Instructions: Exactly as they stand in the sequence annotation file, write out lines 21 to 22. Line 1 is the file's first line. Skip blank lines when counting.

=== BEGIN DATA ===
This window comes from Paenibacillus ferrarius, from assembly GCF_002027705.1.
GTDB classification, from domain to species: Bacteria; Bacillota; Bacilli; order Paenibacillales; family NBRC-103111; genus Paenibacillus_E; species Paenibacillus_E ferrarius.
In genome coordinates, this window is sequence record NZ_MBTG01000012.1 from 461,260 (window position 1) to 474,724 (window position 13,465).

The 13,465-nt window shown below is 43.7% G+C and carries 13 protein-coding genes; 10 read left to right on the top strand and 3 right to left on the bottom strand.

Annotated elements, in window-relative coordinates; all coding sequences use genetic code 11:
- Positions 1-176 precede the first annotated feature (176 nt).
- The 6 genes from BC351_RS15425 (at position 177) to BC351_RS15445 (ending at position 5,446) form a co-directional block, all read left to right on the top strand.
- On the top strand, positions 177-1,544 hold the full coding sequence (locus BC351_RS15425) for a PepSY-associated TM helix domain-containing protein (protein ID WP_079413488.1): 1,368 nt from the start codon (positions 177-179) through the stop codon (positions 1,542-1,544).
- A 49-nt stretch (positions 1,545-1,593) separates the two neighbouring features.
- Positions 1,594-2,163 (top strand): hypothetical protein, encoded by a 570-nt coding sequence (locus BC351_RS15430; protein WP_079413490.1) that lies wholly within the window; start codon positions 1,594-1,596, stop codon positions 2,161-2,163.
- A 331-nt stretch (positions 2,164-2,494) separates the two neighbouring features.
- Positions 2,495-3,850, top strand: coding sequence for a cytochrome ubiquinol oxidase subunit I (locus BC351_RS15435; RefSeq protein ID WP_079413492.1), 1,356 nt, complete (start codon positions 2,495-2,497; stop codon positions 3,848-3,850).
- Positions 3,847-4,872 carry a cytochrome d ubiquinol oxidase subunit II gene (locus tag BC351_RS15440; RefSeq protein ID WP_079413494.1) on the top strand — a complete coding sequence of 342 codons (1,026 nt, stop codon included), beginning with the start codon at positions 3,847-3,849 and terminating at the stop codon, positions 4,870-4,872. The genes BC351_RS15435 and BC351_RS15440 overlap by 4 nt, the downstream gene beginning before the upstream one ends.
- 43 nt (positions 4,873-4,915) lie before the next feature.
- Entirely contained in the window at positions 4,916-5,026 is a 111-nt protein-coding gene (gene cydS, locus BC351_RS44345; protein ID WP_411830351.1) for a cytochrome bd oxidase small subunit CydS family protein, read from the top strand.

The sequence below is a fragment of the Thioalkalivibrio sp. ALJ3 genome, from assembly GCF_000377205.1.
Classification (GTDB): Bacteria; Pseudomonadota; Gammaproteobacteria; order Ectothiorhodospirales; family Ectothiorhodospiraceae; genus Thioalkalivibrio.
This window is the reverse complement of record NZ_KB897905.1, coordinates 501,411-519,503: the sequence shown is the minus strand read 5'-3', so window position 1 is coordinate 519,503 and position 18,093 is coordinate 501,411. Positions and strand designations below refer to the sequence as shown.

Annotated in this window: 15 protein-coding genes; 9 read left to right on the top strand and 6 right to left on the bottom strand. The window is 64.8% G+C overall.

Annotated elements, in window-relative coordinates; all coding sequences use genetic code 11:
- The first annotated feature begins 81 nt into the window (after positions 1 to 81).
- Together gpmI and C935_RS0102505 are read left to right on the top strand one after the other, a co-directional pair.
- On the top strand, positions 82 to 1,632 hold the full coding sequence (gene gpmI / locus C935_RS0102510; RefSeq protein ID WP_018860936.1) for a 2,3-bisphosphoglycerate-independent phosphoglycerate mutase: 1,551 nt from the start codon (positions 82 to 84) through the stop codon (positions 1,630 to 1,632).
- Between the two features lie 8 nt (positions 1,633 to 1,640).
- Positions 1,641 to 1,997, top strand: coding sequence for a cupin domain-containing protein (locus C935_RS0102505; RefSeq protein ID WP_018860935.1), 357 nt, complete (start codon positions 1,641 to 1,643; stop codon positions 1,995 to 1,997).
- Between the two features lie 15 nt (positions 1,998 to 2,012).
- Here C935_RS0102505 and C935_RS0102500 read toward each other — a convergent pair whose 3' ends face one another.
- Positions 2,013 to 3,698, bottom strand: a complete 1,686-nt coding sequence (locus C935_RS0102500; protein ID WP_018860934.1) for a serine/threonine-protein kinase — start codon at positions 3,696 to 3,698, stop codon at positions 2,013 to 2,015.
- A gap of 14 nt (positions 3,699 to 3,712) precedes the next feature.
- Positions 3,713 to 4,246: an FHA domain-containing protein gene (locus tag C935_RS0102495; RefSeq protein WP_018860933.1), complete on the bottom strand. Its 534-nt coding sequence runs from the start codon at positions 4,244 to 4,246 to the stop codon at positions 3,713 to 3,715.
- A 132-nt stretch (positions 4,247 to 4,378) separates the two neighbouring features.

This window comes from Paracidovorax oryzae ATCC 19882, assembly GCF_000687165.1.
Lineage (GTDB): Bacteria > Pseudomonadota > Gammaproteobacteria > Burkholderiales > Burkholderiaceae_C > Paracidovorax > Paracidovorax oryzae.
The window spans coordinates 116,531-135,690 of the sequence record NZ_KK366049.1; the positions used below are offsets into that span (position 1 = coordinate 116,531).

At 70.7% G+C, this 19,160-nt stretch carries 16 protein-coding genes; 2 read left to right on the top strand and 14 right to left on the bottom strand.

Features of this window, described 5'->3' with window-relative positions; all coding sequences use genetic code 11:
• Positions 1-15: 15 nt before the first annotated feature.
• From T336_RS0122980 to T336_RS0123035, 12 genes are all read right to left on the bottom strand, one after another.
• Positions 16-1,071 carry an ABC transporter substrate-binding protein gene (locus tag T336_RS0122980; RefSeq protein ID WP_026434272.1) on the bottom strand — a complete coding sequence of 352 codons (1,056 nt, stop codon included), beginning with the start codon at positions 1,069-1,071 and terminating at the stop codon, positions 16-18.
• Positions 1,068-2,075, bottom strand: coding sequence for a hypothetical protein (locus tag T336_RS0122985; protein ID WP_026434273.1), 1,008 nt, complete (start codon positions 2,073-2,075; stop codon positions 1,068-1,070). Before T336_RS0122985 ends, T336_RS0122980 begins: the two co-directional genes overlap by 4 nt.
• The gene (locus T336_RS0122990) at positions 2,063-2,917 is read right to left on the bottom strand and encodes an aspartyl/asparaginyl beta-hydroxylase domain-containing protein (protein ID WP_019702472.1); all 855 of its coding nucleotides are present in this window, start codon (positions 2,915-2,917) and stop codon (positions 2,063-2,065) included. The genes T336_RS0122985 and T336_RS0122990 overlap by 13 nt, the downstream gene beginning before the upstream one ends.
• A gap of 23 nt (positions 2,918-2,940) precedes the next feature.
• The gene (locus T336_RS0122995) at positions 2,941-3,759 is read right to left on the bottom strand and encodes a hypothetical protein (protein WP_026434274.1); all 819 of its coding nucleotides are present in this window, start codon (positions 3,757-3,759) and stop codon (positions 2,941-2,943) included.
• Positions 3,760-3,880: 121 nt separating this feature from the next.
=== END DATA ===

- The first annotated feature begins 81 nt into the window (after positions 1 to 81).
- Together gpmI and C935_RS0102505 are read left to right on the top strand one after the other, a co-directional pair.